Zero Waste Groceries are All About Organization

Ed. Note: This post on zero waste
groceries is part of Robyn Purchia’s series on Sustainablog:
Zero Waste Home. If you enjoy it, we hope you’ll
check out more of the series over there!

My zero waste goal has given me a new appreciation for grocery
shopping. Here’s how I fit zero waste groceries into my weekly
routine.

My zero waste goal has given me a new appreciation for grocery shopping. Here's how I fit zero waste groceries into my weekly routine.

In my previous life, I often ordered from Instacart, a service
that delivers groceries to your door. It was so convenient, but
so wasteful! I was always stuck with extra bags, big plastic
containers and free giveaways I didn’t want to eat.
As Dan
Mitchell noted in Civil Eats
, Instacart’s
delivery method also doesn’t create less trips to the grocery
store and less emissions and traffic. It was just a bad
environmental choice.

Related: Zero Waste Grocery Shopping for
Beginners

Now, I spend just under an hour of my day on Mondays driving,
parking and perusing aisles. But the pros outweigh the cons in
my opinion. I’m back in control and I’m organized. Plus, I feel
like I’m doing something for my family’s future that goes
beyond lunches and dinners for the following week.

Write-out a Shopping List

Before the holidays, I met with Catherine
Homsey
— a seasoned zero-waste practitioner. She’s a mom
like me, so I felt she could give me some sound advice on how
to reduce my trash without depriving my family of medicine,
food, comfort and cleanliness. Her first tip: create a shopping
list.

Creating a shopping list seems pretty basic. Typically, I write
out the groceries I need right before I head to the store. But
my list would often have omissions and I’d have to make
multiple trips to the store per week. I also had never made a
shopping list with the goal to reduce waste.

Catherine advised keeping paper and a pen on the
refrigerator. (Scrap paper lying around the house is an
excellent zero-waste choice!) As my family ran out of something
or wanted to have something for the following week, they’d jot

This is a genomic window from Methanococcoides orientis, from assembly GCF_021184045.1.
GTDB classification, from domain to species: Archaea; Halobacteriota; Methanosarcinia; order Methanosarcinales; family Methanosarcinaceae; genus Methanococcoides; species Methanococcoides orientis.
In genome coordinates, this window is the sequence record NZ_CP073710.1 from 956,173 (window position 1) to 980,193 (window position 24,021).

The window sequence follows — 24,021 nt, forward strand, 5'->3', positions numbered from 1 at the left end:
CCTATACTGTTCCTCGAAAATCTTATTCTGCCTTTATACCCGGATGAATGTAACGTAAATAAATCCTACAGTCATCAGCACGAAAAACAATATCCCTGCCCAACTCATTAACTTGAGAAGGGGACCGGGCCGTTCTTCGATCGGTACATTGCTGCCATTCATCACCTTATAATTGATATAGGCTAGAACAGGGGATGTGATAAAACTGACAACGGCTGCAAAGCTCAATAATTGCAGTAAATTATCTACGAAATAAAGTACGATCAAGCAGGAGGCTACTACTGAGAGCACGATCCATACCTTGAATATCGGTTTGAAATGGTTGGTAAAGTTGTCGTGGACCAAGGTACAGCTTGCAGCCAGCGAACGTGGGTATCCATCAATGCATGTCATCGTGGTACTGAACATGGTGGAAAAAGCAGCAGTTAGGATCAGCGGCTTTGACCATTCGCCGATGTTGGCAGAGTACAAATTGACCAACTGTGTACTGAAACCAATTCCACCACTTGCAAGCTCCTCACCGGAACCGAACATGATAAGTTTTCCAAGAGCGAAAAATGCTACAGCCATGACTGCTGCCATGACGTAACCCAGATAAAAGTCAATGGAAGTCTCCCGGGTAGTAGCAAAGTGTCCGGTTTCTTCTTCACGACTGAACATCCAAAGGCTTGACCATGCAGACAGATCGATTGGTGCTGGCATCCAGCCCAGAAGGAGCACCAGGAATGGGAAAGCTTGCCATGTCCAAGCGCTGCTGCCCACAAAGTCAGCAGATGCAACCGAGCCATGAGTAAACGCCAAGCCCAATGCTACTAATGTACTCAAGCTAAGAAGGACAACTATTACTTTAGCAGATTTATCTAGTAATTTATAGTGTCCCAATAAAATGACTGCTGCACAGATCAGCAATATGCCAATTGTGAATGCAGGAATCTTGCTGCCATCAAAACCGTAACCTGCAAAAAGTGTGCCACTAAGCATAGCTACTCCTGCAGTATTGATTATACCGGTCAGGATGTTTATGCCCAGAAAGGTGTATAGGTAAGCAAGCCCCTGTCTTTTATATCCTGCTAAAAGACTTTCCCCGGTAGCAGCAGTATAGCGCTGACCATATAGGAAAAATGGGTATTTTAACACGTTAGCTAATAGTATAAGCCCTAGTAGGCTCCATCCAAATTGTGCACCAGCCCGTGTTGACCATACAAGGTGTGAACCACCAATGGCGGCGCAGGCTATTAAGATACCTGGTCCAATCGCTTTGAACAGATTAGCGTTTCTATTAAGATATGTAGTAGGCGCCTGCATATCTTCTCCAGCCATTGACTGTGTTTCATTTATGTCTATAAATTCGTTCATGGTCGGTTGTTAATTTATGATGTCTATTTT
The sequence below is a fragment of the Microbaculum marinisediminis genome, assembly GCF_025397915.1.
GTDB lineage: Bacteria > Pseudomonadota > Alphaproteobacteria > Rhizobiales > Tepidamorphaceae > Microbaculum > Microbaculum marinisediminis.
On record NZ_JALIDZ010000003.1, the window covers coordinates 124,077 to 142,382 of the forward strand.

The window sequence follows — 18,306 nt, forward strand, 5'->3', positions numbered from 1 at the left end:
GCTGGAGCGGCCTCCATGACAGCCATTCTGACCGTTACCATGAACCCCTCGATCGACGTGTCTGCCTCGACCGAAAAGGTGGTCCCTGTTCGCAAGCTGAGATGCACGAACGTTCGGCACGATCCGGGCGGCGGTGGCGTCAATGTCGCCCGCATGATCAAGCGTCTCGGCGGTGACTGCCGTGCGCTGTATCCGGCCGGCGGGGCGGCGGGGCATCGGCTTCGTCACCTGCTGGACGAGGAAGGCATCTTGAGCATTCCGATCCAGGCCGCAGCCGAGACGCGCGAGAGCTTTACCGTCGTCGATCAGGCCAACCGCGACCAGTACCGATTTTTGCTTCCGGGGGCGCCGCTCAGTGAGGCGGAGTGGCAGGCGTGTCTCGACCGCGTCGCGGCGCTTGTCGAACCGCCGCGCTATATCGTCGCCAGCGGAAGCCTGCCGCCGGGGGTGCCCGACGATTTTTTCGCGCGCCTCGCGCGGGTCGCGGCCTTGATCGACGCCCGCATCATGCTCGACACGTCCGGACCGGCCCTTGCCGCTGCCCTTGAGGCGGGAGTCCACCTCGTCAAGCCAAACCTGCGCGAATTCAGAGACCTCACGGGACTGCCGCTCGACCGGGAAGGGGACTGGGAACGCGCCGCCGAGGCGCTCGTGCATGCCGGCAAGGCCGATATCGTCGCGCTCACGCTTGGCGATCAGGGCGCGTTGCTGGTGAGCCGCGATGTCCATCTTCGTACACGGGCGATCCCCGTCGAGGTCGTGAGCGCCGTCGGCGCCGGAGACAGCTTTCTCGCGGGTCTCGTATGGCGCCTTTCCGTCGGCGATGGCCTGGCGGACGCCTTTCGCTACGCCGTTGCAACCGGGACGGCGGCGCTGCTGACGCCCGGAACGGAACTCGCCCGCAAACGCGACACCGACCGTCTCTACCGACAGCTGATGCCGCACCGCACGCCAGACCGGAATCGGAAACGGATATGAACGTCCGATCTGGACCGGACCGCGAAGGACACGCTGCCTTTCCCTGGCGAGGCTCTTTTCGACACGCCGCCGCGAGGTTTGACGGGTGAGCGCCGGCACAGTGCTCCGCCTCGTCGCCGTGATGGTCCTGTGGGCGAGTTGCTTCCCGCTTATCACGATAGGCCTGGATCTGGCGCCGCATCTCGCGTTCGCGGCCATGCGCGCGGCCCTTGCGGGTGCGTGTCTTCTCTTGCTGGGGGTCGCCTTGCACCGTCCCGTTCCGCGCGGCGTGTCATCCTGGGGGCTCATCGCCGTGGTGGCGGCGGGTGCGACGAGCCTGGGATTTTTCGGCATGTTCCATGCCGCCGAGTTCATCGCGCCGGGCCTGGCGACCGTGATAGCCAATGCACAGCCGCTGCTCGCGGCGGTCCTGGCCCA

it down on the paper. We established a new rule: if it
wasn’t on the list by Monday, it wasn’t going to be in the
house that week.

Bring Your Supplies

Once the shopping list is complete, Catherine’s next tip was to
bring all the containers and bags I’d need to purchase my
groceries in bulk and reduce waste. This is a littler trickier
than simply making a list, but not hard by any means. It simply
requires a little planning and muscle work.

Let’s use almonds, dates and clementine oranges as examples —
foods my family loves. Before I started my zero-waste
challenge, I’d buy new containers filled with almonds and dried
dates. I’d pull a new bag off the rolls in the produce aisle
and fill it with oranges. But this is unnecessary waste.
Sometimes I couldn’t even recycle the containers and bags.

Now, I have a different approach. Once I have my complete
shopping list, I circle the items that need containers or bags.
I bring containers and bags that I’ve collected and saved from
my previous life to the grocery store. All I have to do is
scoop my groceries back into their old homes.

Don’t forget to bring a reusable tote to bring all your
groceries home too. In San Francisco, you pay extra for bags.
But a lot of places still hand out
hard-to-recycle plastic and paper
bags like they’re candy.

Choose Your Grocery Store

Before beginning this zero-waste challenge I was focused on
finding sustainable and organic groceries. Now add bulk to my
already picky list. I’m not talking Costco bulk. I’m talking

beautiful, scoop-able bulk item bins
.

Rainbow Grocery is my choice in San Francisco. Not only do they
have the bin basics — almonds, flour, dates and beans — they
have spices, teas, honey, toiletries and the coolest peanut
butter squeezing machine. The store is designed for picky
shoppers like me who care about local, sustainable, organic and
waste-free products.

Not every town and city is blessed with stores
like Rainbow
Grocery
. Perhaps the idea will spread if more people demand
waste-free products. But for now it’s good to just make do, and
not kill yourself driving all over trying to find all the items
you need in bulk.

Choose Your Products Wisely

You can’t buy everything in bulk. Milk, eggs and cheese
primarily come in containers and wrappers. Reducing waste is
more a matter of picking the container that’s the most
recyclable or compostable. Never buy products in Styrofoam — a
hard to recycle, synthetic material that breaks apart easily.
Avoid milk and cream containers with small plastic caps because
they can’t be recycled easily. Some cheese actually last longer
if they’re not wrapped in plastic.

Check out more Zero
Waste Home
tips soon!

Photo by bcmom on flickr
under a creative
commons
license.


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